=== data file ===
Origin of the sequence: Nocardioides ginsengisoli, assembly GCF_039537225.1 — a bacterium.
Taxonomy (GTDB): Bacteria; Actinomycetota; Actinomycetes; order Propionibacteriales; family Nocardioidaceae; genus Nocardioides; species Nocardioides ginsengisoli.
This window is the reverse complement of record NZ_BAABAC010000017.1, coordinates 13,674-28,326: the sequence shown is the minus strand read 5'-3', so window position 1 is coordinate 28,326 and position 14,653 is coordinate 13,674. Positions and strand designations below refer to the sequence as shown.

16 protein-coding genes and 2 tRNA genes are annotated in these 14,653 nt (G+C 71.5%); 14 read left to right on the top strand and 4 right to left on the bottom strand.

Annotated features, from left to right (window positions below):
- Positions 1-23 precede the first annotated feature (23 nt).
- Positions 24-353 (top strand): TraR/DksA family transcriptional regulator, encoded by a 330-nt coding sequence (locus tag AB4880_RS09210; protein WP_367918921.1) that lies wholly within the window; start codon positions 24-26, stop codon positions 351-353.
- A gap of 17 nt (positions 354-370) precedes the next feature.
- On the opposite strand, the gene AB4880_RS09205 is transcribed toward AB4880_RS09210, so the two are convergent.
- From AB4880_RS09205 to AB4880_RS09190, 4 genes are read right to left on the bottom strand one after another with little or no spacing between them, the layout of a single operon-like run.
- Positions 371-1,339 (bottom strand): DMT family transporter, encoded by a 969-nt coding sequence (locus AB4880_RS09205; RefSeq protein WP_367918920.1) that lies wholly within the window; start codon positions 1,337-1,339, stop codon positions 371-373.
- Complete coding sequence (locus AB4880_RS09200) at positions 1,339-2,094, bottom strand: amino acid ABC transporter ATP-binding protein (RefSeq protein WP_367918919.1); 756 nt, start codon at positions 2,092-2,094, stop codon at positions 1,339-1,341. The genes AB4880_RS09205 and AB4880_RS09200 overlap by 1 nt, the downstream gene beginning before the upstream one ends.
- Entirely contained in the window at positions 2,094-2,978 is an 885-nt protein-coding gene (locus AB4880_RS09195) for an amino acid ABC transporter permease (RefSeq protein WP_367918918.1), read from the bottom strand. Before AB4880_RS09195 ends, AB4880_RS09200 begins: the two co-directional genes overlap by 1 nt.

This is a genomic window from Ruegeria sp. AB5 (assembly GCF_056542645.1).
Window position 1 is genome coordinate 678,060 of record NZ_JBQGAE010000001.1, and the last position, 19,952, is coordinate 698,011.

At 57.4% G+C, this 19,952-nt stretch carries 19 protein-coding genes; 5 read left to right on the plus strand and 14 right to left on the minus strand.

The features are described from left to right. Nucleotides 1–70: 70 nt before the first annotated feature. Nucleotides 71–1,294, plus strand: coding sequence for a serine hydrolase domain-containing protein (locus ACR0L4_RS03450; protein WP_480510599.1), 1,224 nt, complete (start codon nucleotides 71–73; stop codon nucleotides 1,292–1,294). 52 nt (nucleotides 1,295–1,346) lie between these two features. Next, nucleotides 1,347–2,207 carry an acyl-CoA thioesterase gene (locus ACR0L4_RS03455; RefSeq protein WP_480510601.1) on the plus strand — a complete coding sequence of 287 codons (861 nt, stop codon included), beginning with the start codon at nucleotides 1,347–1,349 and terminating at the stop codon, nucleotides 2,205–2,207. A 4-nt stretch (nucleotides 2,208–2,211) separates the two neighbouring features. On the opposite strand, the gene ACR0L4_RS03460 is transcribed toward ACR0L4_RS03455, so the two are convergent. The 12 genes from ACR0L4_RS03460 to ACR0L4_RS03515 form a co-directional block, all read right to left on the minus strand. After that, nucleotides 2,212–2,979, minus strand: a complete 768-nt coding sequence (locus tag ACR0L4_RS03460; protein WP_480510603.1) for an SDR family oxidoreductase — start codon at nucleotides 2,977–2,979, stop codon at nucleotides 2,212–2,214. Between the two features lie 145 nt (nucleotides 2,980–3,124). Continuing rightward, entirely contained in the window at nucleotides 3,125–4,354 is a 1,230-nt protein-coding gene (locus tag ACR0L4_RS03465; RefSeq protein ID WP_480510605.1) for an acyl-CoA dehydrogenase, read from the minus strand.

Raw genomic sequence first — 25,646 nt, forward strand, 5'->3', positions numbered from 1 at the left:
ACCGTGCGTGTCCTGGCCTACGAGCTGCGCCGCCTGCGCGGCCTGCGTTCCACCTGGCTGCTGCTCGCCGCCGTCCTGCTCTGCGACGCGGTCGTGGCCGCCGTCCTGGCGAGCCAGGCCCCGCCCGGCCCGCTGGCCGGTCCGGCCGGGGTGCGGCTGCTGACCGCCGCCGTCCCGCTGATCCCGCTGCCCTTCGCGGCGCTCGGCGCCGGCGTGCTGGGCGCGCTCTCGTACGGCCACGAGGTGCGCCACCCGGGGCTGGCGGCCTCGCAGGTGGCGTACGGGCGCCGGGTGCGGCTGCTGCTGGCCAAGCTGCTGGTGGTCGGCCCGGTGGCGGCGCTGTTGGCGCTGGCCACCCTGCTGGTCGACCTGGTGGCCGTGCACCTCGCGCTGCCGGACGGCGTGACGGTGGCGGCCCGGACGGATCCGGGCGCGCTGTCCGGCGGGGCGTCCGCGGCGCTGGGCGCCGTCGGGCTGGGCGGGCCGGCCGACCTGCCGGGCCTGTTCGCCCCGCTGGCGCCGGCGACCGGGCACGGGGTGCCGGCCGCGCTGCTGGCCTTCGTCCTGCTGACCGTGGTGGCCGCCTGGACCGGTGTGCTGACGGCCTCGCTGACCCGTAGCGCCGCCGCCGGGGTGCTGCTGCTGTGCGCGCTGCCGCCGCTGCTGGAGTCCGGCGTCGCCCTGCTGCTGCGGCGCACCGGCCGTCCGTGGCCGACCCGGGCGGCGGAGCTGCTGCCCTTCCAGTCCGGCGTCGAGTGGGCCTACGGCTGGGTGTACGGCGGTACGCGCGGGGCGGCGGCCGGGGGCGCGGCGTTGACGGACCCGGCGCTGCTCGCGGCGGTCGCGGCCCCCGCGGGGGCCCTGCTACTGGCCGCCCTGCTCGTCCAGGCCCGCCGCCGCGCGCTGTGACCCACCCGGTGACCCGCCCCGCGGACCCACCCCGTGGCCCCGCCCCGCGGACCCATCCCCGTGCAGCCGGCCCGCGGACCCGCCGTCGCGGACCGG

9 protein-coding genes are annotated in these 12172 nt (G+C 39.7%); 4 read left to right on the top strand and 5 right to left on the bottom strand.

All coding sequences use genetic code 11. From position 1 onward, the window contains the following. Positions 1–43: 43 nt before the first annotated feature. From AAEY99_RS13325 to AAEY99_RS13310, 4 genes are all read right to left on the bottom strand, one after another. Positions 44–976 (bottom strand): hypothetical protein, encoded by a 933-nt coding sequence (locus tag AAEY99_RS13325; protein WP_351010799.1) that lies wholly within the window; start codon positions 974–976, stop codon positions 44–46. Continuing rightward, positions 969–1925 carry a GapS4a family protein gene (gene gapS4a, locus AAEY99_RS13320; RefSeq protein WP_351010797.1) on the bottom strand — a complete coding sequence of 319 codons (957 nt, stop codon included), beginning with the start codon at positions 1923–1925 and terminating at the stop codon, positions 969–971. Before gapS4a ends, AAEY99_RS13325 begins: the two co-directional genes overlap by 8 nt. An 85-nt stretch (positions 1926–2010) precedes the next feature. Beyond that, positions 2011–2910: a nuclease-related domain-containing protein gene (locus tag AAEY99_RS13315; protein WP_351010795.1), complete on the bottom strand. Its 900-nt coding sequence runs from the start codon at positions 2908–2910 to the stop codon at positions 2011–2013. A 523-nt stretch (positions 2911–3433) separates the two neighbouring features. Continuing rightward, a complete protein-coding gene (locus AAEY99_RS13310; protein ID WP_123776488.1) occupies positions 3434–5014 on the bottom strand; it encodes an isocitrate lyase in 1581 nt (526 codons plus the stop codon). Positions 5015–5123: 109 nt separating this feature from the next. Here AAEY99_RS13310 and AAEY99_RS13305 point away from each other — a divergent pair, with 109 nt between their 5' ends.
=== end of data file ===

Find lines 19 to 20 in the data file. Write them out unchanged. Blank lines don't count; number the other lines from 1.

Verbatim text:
ACCGTGCGTGTCCTGGCCTACGAGCTGCGCCGCCTGCGCGGCCTGCGTTCCACCTGGCTGCTGCTCGCCGCCGTCCTGCTCTGCGACGCGGTCGTGGCCGCCGTCCTGGCGAGCCAGGCCCCGCCCGGCCCGCTGGCCGGTCCGGCCGGGGTGCGGCTGCTGACCGCCGCCGTCCCGCTGATCCCGCTGCCCTTCGCGGCGCTCGGCGCCGGCGTGCTGGGCGCGCTCTCGTACGGCCACGAGGTGCGCCACCCGGGGCTGGCGGCCTCGCAGGTGGCGTACGGGCGCCGGGTGCGGCTGCTGCTGGCCAAGCTGCTGGTGGTCGGCCCGGTGGCGGCGCTGTTGGCGCTGGCCACCCTGCTGGTCGACCTGGTGGCCGTGCACCTCGCGCTGCCGGACGGCGTGACGGTGGCGGCCCGGACGGATCCGGGCGCGCTGTCCGGCGGGGCGTCCGCGGCGCTGGGCGCCGTCGGGCTGGGCGGGCCGGCCGACCTGCCGGGCCTGTTCGCCCCGCTGGCGCCGGCGACCGGGCACGGGGTGCCGGCCGCGCTGCTGGCCTTCGTCCTGCTGACCGTGGTGGCCGCCTGGACCGGTGTGCTGACGGCCTCGCTGACCCGTAGCGCCGCCGCCGGGGTGCTGCTGCTGTGCGCGCTGCCGCCGCTGCTGGAGTCCGGCGTCGCCCTGCTGCTGCGGCGCACCGGCCGTCCGTGGCCGACCCGGGCGGCGGAGCTGCTGCCCTTCCAGTCCGGCGTCGAGTGGGCCTACGGCTGGGTGTACGGCGGTACGCGCGGGGCGGCGGCCGGGGGCGCGGCGTTGACGGACCCGGCGCTGCTCGCGGCGGTCGCGGCCCCCGCGGGGGCCCTGCTACTGGCCGCCCTGCTCGTCCAGGCCCGCCGCCGCGCGCTGTGACCCACCCGGTGACCCGCCCCGCGGACCCACCCCGTGGCCCCGCCCCGCGGACCCATCCCCGTGCAGCCGGCCCGCGGACCCGCCGTCGCGGACCGG

9 protein-coding genes are annotated in these 12172 nt (G+C 39.7%); 4 read left to right on the top strand and 5 right to left on the bottom strand.